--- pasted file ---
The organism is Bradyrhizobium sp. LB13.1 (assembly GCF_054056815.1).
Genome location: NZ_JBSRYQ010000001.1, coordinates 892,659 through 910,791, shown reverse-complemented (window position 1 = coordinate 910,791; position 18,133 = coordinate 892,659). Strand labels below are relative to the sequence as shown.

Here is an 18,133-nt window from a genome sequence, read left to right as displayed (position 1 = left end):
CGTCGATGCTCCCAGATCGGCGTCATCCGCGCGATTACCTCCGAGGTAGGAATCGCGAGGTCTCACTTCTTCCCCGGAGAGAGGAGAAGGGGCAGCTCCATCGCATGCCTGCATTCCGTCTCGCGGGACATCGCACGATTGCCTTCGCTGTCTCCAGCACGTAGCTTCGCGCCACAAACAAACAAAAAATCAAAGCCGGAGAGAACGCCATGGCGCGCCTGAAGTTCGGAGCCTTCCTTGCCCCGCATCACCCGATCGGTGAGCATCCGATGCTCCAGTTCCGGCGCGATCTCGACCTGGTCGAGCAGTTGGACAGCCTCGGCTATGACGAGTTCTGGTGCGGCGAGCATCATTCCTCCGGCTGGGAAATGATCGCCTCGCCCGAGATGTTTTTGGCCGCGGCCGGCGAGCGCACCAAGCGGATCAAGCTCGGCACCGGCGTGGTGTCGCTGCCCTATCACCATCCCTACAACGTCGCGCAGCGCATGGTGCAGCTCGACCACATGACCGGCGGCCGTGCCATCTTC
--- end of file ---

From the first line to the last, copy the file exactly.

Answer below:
The organism is Bradyrhizobium sp. LB13.1 (assembly GCF_054056815.1).
Genome location: NZ_JBSRYQ010000001.1, coordinates 892,659 through 910,791, shown reverse-complemented (window position 1 = coordinate 910,791; position 18,133 = coordinate 892,659). Strand labels below are relative to the sequence as shown.

Here is an 18,133-nt window from a genome sequence, read left to right as displayed (position 1 = left end):
CGTCGATGCTCCCAGATCGGCGTCATCCGCGCGATTACCTCCGAGGTAGGAATCGCGAGGTCTCACTTCTTCCCCGGAGAGAGGAGAAGGGGCAGCTCCATCGCATGCCTGCATTCCGTCTCGCGGGACATCGCACGATTGCCTTCGCTGTCTCCAGCACGTAGCTTCGCGCCACAAACAAACAAAAAATCAAAGCCGGAGAGAACGCCATGGCGCGCCTGAAGTTCGGAGCCTTCCTTGCCCCGCATCACCCGATCGGTGAGCATCCGATGCTCCAGTTCCGGCGCGATCTCGACCTGGTCGAGCAGTTGGACAGCCTCGGCTATGACGAGTTCTGGTGCGGCGAGCATCATTCCTCCGGCTGGGAAATGATCGCCTCGCCCGAGATGTTTTTGGCCGCGGCCGGCGAGCGCACCAAGCGGATCAAGCTCGGCACCGGCGTGGTGTCGCTGCCCTATCACCATCCCTACAACGTCGCGCAGCGCATGGTGCAGCTCGACCACATGACCGGCGGCCGTGCCATCTTC